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Late drinkers fled out side door when garda came knocking

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A JUDGE has admitted “I don’t know the price of a pint” after hearing that a publican illegally sold €85.80 worth of alcohol to patrons after hours in August of last year.

Judge Mary Larkin made the comment at Killaloe District Court after hearing evidence that late night revellers inside Liam O’Riain’s pub in Ballina, Co Tipperary could be heard by a Garda at the front door ‘shushing’ inside the locked front door of the pub after the Garda knocked on the door before 20 to 30 were seen streaming out a side entrance.

Sergeant Louis Moloney told the Killaloe Court sitting in Ennis that on August 28 last after entering the pub, Gardai carried out an examination of till sales between midnight and 12.44am and they found that €85.80 was spent on alcohol.

In response, Judge Larkin said: “€85? I don’t know the price of a pint so you have to tell me about that later.”

Sergeant Moloney said that at 12.45am on September 4 last, one week later, Gardai while on mobile patrol could hear people shouting loudly within Liam O’Riain’s pub.

The sergeant stated that a Garda knocked at the door “and loudly identified herself as a Garda – the noise stopped and people could be heard shushing inside”.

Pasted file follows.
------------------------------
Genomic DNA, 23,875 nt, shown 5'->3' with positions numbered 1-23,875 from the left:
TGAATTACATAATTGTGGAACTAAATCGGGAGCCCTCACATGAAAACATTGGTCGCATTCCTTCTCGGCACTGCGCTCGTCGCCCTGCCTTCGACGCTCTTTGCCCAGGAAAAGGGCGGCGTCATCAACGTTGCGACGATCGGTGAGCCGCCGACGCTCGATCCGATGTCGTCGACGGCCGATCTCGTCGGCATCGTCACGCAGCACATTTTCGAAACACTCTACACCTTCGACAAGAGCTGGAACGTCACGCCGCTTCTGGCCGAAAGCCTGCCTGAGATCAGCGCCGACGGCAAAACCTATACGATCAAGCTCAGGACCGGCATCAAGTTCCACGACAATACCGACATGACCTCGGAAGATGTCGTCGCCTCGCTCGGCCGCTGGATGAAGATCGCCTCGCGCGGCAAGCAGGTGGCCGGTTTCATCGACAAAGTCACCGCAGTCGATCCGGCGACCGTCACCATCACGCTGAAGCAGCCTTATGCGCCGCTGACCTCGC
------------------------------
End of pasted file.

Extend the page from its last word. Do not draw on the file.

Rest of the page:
He said that the Garda knocked a second time “and then went to the side door and observed a large number of people – between 25 to 30 – leaving via a side door”.

Sergeant Moloney stated that on entering the premises, Gardai observed glasses of drink on the tables and observed that other glasses were full.

In the case, Liam McKeogh (53) of Cragg, Birdhill, Co Tipperary pleaded guilty to two counts of unlawfully allowing his premises to serve alcohol at a time prohibited by the Intoxicating Liquor Act.

Solicitor for Mr McKeogh, John Casey said that Mr McKeogh was 31 years in the pub trade with a clean record.

Mr Casey said that Mr McKeogh has stopped operating as a publican and has handed the lease back.

He said: “He does a small bit of farming and that is what is sustaining him at the moment.”

The solicitor said: “Mr McKeogh had gone through a very difficult time himself emotionally, financially that included everything in relation to the pub being closed due to Covid.”

On the two nights, Mr Casey said: “The difficulty was that they were all local people. This wasn’t stags or hens. It is the publican’s responsibility obviously to get people out and it was a case of ‘one more pint’ and that is what happened.”

Mr Casey said: “Mr McKeogh’s 31 years clean record has to stand to him and this has effectively put an end to that career.”

In similar cases over the years, Mr Casey said, the ‘found-ons’ would also be brought before the court.

He said: “It would be day time pub time again at court and they would end up in the Copper Jug across the way.”

Judge Larkin convicted Mr McKeogh on each count and fined him €200 in total.

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